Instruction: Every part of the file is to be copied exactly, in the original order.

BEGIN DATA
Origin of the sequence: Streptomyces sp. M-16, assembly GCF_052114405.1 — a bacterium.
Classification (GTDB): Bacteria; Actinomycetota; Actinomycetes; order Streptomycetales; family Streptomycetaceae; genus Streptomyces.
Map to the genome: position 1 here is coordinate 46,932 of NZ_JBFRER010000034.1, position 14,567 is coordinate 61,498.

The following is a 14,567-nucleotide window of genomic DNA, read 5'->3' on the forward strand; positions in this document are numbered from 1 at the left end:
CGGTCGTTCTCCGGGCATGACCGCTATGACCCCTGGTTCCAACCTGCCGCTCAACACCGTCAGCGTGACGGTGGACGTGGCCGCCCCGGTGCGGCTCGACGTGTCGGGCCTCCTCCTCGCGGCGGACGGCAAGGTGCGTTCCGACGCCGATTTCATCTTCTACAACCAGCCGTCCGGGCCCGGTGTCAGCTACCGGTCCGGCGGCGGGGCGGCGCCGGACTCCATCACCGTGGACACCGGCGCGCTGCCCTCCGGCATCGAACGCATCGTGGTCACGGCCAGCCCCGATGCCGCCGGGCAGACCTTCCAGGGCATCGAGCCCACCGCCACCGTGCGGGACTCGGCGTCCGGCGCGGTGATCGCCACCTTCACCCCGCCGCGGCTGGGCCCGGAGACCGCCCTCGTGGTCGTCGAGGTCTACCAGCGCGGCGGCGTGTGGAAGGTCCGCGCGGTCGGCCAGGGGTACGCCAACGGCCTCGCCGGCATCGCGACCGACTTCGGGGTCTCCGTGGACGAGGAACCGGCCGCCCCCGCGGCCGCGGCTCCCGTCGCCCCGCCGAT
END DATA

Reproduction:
Origin of the sequence: Streptomyces sp. M-16, assembly GCF_052114405.1 — a bacterium.
Classification (GTDB): Bacteria; Actinomycetota; Actinomycetes; order Streptomycetales; family Streptomycetaceae; genus Streptomyces.
Map to the genome: position 1 here is coordinate 46,932 of NZ_JBFRER010000034.1, position 14,567 is coordinate 61,498.

The following is a 14,567-nucleotide window of genomic DNA, read 5'->3' on the forward strand; positions in this document are numbered from 1 at the left end:
CGGTCGTTCTCCGGGCATGACCGCTATGACCCCTGGTTCCAACCTGCCGCTCAACACCGTCAGCGTGACGGTGGACGTGGCCGCCCCGGTGCGGCTCGACGTGTCGGGCCTCCTCCTCGCGGCGGACGGCAAGGTGCGTTCCGACGCCGATTTCATCTTCTACAACCAGCCGTCCGGGCCCGGTGTCAGCTACCGGTCCGGCGGCGGGGCGGCGCCGGACTCCATCACCGTGGACACCGGCGCGCTGCCCTCCGGCATCGAACGCATCGTGGTCACGGCCAGCCCCGATGCCGCCGGGCAGACCTTCCAGGGCATCGAGCCCACCGCCACCGTGCGGGACTCGGCGTCCGGCGCGGTGATCGCCACCTTCACCCCGCCGCGGCTGGGCCCGGAGACCGCCCTCGTGGTCGTCGAGGTCTACCAGCGCGGCGGCGTGTGGAAGGTCCGCGCGGTCGGCCAGGGGTACGCCAACGGCCTCGCCGGCATCGCGACCGACTTCGGGGTCTCCGTGGACGAGGAACCGGCCGCCCCCGCGGCCGCGGCTCCCGTCGCCCCGCCGAT